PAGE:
When push comes to shove at growing your revenue, there is one source of new business that simply can’t be overlooked – referrals. Marketing is important, but nothing beats a positive recommendation from a trusted client or friend. Once you have your existing clients singing your praises to the world, business is practically guaranteed to start pouring in.
With that said, referrals don’t usually just happen on their own. Teaching your clients to refer others to you is an important part of your role as a business owner – and will help build a referral network that will last a long time.
Why Are Referrals Important?
Let’s do some hypothetical math – say you finish your first year in business with twenty clients, each of whom has paid you an average of $5000. That’s $100,000 in revenue for the year. If you ask for a referral from each of your clients and only five of them respond by introducing you to 1-2 new prospects, that’s 5-10 possible clients for the upcoming year.
Depending on your sales ability, let’s say you only close two deals from those new clients. That’s an extra $10,000 in revenue – 10% growth from the year prior. And you didn’t spend a penny to get it! That’s the power of referral marketing.
When Should I Ask For A Referral?
There are plenty of occasions where the opportunity arises to ask your client for a referral – and different schools of thought on the best ones. For example:
- Before you start their project. Some business owners suggest that you should ask a client up front, before even starting your project, for a referral. Saying something along the lines of “If you like working with me over the course of your project, the best compliment you can pay is a referral to a friend or colleague,” can go a long way toward establishing your desire for quality referrals.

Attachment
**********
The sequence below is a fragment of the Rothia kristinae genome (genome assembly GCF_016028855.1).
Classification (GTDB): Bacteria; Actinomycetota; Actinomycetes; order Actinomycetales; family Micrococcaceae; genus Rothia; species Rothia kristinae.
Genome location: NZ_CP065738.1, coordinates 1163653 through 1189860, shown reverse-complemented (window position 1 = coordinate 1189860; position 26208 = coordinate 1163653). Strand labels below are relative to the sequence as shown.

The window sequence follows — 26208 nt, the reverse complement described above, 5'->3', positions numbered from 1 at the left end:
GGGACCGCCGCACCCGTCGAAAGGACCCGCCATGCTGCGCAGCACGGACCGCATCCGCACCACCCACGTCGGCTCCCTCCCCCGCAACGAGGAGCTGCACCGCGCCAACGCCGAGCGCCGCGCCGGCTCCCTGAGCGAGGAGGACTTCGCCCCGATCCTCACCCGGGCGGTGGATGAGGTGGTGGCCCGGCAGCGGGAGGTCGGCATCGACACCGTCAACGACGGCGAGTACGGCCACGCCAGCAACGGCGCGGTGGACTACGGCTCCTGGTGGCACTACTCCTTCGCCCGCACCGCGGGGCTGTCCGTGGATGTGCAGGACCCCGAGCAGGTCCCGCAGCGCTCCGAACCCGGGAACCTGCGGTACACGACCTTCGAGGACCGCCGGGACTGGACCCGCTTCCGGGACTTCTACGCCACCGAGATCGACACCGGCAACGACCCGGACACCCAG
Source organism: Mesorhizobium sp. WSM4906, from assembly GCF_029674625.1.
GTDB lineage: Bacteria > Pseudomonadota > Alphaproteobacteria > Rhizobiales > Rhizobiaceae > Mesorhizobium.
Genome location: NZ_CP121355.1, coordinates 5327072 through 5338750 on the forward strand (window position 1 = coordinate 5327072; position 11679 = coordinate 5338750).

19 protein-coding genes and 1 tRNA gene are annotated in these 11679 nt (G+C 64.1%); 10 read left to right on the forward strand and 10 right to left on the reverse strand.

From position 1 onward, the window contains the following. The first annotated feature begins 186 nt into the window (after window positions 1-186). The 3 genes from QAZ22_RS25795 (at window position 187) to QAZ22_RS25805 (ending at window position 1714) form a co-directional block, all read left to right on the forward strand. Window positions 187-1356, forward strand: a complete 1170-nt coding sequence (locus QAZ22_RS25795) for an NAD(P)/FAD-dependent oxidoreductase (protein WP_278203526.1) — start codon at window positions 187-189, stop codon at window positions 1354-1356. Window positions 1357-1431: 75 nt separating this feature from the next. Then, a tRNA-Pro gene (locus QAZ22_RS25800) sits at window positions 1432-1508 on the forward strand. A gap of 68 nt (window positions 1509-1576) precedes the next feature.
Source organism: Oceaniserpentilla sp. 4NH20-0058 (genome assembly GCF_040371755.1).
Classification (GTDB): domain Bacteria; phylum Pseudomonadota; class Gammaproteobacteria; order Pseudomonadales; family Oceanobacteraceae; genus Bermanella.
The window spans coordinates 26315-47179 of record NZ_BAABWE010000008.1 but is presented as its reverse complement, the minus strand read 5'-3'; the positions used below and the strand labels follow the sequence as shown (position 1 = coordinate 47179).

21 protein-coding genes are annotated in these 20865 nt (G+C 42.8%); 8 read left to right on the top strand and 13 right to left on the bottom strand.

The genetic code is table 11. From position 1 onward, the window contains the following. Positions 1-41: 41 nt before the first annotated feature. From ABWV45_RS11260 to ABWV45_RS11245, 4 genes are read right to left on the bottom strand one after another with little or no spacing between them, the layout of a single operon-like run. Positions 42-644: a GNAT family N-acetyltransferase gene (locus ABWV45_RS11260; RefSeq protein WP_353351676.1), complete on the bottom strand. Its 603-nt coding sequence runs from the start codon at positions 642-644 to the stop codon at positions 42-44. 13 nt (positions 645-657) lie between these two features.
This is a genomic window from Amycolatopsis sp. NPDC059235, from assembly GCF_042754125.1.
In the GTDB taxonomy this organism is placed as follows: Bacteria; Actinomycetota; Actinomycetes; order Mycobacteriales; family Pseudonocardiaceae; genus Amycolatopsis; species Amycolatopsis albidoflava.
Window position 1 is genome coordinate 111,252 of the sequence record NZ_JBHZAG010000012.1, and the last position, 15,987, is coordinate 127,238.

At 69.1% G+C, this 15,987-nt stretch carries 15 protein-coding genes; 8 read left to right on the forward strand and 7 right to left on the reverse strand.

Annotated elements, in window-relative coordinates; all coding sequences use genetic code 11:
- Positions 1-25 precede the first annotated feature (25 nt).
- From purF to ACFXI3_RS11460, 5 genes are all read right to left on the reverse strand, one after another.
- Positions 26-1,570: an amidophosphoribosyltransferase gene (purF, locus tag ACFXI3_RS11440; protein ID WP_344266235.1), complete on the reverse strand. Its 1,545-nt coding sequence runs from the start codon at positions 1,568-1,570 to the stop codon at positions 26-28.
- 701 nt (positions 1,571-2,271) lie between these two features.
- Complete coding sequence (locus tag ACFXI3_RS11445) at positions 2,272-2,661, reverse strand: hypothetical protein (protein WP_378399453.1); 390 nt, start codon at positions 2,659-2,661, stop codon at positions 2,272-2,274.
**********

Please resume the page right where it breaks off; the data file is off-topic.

- After you complete their project. Along similar lines, assuming your client is happy with your work, it’s always a good idea to let them know that you enjoyed working with them and would appreciate a referral (in addition to prompt payment!) if they know of someone that could benefit from your services.
- Throughout the year. If you’ve ever worked with a Realtor® or a mortgage broker, you’ve seen this type of marketing before, even if you don’t know it. Holiday cards, three- and six-month check-ins, and any other follow-up communication almost always has an ask for a referral buried in the “thank you” and “our pleasure” text.
How Should I Ask For A Referral?
The best way to ask for a referral is… to ask. When you’re meeting with your client, don’t be gun-shy – just bring up the fact that you would appreciate it if they would recommend your services to someone they know and trust.
In addition to an in-person request, following up with an automated email or postcard every 3-6 months after you complete their project isn’t a bad idea. Even if they don’t read the whole thing, keeping your name top of mind will benefit you if something pops up and they need to make a recommendation.